Issues with a lake for Christchurch

I blogged how Sir had proposed a lake in the Chch CBD, with businesses being allocated a shorefront location. At the time I said I liked the proposal, but wasn’t sure it was practical.

A reader e-mailed his brother who is a geological engineer. He commented:

In an area that is prone to liquefaction the last thing you want is have more ponded water in the form of a lake.  Lake edges are typically worst affected by lateral spreading induced by liquefaction, often 10s to 100s m back from the ponded water. To create an artificial lake in the Chch CBD you would have to dig a large hole in the ground to hold the water.  This allows the surrounding lake shore and adjacent land to move (expand) under strong earthquake shaking – to spread laterally into the lake. But If the ground is still in place you get a lot of cracking and water and silt ejection, but not much ground deformation.  Its the ground spreading, often accompanied by subsidence, that is most damaging to buildings.  The best way to stop this from happening is to lower the general ground water table, and create a ‘non-building buffer zone’ (of land) along the banks of rivers, canals, and around the shores of other bodies of water bodies  – not dig more holes in the ground and fill them with water !!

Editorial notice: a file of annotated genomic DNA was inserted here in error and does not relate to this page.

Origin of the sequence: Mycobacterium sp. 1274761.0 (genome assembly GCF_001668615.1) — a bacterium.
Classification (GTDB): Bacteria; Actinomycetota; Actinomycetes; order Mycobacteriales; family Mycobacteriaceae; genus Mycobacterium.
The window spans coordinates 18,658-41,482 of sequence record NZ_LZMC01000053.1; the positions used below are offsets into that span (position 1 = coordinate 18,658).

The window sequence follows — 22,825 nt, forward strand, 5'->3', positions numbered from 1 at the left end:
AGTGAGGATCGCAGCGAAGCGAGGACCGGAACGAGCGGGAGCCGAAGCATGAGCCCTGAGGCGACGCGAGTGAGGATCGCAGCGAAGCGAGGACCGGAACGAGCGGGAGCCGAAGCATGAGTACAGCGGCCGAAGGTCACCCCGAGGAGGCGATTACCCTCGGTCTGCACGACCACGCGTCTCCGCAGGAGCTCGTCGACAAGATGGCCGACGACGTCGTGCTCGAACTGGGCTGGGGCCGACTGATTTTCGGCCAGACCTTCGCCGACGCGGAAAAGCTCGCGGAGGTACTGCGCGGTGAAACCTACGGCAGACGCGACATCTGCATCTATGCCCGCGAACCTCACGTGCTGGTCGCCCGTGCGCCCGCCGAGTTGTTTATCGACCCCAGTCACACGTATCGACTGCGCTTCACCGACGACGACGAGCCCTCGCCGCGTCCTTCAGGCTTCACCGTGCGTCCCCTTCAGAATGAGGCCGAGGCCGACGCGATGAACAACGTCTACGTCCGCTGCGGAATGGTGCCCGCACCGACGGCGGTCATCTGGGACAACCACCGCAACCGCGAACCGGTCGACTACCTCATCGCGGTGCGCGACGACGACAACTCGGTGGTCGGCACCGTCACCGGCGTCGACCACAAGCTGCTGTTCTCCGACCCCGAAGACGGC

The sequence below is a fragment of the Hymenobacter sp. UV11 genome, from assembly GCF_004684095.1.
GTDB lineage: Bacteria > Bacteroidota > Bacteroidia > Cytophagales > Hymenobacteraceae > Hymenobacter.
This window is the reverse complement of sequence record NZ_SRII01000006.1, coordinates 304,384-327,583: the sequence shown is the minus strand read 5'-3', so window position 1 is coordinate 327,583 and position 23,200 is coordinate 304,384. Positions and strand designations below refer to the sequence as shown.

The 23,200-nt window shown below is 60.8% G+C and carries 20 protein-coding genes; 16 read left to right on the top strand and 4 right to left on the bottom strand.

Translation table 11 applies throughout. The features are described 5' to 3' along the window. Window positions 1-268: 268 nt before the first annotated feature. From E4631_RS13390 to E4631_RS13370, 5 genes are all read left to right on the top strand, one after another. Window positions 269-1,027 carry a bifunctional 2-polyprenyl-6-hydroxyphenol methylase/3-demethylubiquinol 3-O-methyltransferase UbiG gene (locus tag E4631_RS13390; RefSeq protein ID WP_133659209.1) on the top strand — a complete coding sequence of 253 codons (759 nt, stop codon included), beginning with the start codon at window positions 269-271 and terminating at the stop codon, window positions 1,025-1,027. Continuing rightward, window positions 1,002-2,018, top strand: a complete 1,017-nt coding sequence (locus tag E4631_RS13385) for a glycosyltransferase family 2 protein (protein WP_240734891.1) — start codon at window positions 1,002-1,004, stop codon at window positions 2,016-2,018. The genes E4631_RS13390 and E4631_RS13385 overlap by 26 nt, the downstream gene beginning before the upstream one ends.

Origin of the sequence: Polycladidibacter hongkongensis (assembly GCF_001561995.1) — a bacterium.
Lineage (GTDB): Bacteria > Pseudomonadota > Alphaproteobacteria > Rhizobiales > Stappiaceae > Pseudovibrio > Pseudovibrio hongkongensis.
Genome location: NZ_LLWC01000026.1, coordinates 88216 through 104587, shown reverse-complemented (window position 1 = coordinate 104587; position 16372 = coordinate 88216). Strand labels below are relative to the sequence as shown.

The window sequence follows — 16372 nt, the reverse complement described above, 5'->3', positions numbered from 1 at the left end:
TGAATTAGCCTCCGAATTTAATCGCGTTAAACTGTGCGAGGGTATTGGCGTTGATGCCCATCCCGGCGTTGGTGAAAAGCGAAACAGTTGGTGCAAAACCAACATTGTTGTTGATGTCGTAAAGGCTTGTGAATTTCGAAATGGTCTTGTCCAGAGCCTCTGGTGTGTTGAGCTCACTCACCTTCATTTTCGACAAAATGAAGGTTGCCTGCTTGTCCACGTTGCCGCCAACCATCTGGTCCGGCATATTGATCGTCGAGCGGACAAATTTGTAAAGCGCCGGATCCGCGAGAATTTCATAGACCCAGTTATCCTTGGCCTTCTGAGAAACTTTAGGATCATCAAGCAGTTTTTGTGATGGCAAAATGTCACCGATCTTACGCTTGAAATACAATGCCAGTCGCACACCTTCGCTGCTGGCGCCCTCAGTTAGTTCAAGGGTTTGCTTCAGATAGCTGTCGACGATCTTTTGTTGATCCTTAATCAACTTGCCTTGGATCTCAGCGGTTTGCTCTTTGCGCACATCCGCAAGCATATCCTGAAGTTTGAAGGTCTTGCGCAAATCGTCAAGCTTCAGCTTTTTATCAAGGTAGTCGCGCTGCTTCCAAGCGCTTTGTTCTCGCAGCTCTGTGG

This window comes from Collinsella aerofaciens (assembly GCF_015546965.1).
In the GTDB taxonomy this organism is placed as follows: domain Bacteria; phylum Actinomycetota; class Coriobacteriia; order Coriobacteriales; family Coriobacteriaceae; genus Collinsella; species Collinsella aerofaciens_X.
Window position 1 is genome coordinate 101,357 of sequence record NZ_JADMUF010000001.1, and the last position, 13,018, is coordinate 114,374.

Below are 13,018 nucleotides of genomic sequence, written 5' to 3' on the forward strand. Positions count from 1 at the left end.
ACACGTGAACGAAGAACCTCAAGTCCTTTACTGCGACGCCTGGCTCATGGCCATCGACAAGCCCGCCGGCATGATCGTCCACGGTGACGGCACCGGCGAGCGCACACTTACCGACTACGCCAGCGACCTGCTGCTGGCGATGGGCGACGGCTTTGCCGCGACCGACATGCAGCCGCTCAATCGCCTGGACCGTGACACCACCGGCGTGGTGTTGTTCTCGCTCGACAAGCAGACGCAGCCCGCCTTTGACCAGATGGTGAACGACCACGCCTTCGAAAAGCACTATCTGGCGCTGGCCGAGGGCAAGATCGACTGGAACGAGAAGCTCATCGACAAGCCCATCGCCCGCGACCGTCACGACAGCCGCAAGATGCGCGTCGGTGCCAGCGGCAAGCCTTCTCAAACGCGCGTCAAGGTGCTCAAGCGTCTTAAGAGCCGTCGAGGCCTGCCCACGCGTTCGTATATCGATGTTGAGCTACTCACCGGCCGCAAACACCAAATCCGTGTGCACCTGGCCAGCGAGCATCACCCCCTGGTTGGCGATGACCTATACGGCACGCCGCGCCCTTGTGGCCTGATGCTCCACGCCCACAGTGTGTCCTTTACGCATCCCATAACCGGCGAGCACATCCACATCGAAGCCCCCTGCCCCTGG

So sadly not practical.

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